We were looking for bright memories not bright colors—heading for Ancramdale to visit the farm where I’d spent summers as a child. Along the way I kept looking for Route 22, the one my parents had traveled from the big city Manhattan, leaving the minute school got out for the summer. I would get so excited as we drove up Route 22, I thought it would take forever. I felt the same way as Dick and I drove along, and I chattered to him about the Ancramdale chapter of my life. Route 22 finally appeared—still there. 

I’d regretted my parents’ decision to summer in Westhampton, L.I. when I was ten or so. I guess it was the upwardly mobile thing for a “Mad Man” and his young family to do back in the 1940s. But I missed the farm, my pony, the old swimming hole, my best friend Bella, and the big red barn with its hayloft from which we’d swing on a rope like monkeys. I loved being around animals I’d only seen in picture books: cows, horses, even grunty pigs. I did not miss the big fat beady-eyed rats or the fiercest loudest scariest mountain thunder storms, the likes of which I’d not known in the city. Even now as we snaked up 22, I conjured the dungy milky sneezy pungent hay smells of my barn.

Here is that dear old barn today, still standing but silent—no longer a working farm.
We found the things I remembered most and learned more about the Ancramdale backstory. My young parents weren’t dreaming of a rural getaway in February, 1942, but a business associate of Dad’s thought they’d love a free two-week vacation in the farmhouse he rented. I was three years old by then and my maternal grandmother would stay with me. My parents hopped on it. There was only one stipulation to this offer: that they not bother the Sommerhoff family, owners of the property who lived a short few blocks away at their place, The Sommer Hof, German for summer court or small enclosure. They kept their promise not to bother the Sommerhoffs, but the Sommerhoffs had made no such promise in reverse—and thank God for that.

The weather was unusually frigid, well below freezing and with strong winds. The little cottage had no heat and so many holes that the wind whistled through it. There was a fireplace around which my parents huddled and shivered. They moved their bedding to sleep there. My mother reported that her Coke froze solid. Probably Dad’s gin didn’t freeze.  The Sommerhoffs, Kurt and Ba, worried and debated. Compassion won out and they called my parents just to ask if they’d like to come for a hot meal and a hot shower. Salvation! Thus began a solid friendship of 26 years.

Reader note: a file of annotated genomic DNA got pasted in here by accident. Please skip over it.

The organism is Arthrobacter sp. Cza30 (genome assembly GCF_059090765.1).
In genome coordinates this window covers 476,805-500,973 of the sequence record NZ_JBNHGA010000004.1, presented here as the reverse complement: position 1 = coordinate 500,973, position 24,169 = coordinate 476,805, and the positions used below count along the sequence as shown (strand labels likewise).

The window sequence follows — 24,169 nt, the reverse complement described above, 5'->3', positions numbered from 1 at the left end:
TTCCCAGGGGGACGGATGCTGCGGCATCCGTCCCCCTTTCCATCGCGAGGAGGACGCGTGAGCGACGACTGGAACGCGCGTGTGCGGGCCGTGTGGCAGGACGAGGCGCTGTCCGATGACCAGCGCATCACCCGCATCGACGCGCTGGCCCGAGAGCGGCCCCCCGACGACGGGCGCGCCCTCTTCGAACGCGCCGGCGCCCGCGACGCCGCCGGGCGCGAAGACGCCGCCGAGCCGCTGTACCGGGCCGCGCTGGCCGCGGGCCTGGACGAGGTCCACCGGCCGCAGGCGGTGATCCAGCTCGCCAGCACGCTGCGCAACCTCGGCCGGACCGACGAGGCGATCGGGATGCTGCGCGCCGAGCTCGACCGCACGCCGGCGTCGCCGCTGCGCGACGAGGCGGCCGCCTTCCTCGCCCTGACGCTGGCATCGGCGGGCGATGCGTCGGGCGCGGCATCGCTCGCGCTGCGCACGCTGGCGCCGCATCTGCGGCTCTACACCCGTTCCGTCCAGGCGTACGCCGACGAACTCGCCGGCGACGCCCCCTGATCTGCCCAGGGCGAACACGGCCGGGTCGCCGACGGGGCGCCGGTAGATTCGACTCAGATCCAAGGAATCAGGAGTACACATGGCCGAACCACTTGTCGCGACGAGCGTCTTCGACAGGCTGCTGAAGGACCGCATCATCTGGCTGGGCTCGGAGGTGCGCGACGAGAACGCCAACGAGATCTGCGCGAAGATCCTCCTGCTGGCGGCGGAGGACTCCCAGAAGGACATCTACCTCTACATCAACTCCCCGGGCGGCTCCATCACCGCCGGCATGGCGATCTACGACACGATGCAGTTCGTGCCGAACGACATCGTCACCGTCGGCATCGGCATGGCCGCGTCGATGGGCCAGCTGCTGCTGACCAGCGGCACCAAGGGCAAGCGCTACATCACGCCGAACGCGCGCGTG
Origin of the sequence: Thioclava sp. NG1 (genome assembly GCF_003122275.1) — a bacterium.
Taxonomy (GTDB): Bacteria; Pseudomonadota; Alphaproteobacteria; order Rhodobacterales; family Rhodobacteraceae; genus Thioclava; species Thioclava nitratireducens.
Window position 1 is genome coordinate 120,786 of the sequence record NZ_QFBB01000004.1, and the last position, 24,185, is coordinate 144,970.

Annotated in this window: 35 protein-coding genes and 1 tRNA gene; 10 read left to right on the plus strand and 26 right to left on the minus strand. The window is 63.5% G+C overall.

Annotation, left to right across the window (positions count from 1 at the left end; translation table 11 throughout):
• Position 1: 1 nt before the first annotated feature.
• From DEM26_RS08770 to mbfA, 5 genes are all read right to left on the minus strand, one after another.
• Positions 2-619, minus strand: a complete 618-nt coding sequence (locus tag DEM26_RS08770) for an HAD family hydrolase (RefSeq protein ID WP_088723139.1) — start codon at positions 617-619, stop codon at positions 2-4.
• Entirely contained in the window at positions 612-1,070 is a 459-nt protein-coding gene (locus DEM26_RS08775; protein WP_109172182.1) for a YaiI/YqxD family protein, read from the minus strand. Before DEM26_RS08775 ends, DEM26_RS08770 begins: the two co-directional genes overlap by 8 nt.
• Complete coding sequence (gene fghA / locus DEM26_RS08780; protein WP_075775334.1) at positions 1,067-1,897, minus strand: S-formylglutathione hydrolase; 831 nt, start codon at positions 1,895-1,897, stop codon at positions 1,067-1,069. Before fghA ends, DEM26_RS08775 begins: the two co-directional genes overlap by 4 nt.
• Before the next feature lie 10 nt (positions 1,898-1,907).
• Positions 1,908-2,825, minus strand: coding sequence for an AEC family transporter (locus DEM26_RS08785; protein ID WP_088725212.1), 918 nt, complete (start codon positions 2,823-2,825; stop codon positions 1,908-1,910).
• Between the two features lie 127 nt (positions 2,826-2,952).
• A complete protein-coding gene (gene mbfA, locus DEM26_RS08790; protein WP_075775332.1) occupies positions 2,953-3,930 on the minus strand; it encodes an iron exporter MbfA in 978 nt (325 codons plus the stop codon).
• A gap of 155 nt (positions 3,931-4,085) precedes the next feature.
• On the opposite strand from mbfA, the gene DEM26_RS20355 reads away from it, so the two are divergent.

My father wrote a poem about this amazing friendship—all printed out and framed. Though not signed, this poem and neat printing is Dad’s voice and heart. I’d know it anywhere.
The Visit That Lasted Twenty-six Years

In the middle of February
    in ‘Forty-two,
The winds were like sixty,
    the temperature two.
An unheated farmhouse
    was the scene
Of  Peggy and Don’s
    vacation dream.

In warmth and comfort
     a mile away,
The Sommerhoffs worried
    most of the day.
But after the sun set—
    wouldn’t you know?
The Temperature dropped
    to fifteen below.

The Sommerhoffs seriously
    pondered intrusion;
Their kindness prevailed
    as they reached a conclusion.
They offered a bath
    and a hot dinner, too;
The Gillespie’s accepted
    without much ado.

The bath and the dinner,
    the company were
So great that the G’s
    not a muscle would stir
To return to that Hell
    which is supposed to be hot
But in this very case
    it most surely was not.

The Gillespies they sponged
    for a solid two weeks,
While the Sommerhoff food
    they stuffed in their beaks.
There’s a very good chance that
    they might still be there
If their meager finances could
    have stood wear and tear.

The friendship that started
    with this chilly tale
Has grown to a strength
    that never can fail.
Here’s a toast to the memories
    this friendship has known;
The Gillespies won’t trade them
    for the most precious stone.

We Gillespies never stopped going to Ancramdale to visit the Sommerhoffs even when we no longer spent summers there. I remember my father’s cursing heartily at the chains we put on our car against the winter ice and snow. They would snap and break off as we snaked up 22.  He pulled over, jumped out, swore at my mother, and repaired the chain link. It was Ancramdale or bust. Even if I moaned  that I might throw up, he motored on. Mom supplied a bag in case.

Emilie Sommerhoff, daughter of Chris Sommerhoff and granddaughter of Kurt and Ba, and her husband, Job Yacubian, still live in the original Sommerhoff home, the one we called the big house, the house of hospitality. They were charming and we felt at home.
Ancramdale felt the same to me some 70 years later. Emilie gave me a tour of the house and lovely conversation. The amazing thing is that it is not very changed from my childhood memories, although it is not a mansion as I’d remembered. The small windows just under the roof are still there, the large playroom upstairs, and the rope bannister going down to the hearth room where we all spent much time by the fire singing and laughing and partying. The thick lambswool rug is gone now. That rug used to scare me. I was sure mice were nesting in its depths. Emilie grinned and said: “You were probably right.” I think she loves the humble place as much as I do.
Before we left I had to find the farmhouse where my parents had originally stayed and where we spent so many delightful summers. Chris Sommerhoff and my old friend Bella helped me with an address. Here it is, now all spiffed up, painted red and obviously expanded. But I see it still it as the little white farmhouse with the vast cornfield next door.
The vast cornfield where I used to run and play—hide from discovery—still stands. I’d run through its neat rows, completely hidden from view, and share all my secret wonderings with God and myself. Cornfields whisper back. Did you know that?

And sweet memories provide resilience and hope in days when anxiety lurks and slinks around the edges of both the personal and the national. I feel grateful Thank you Emilie for inviting us to come again.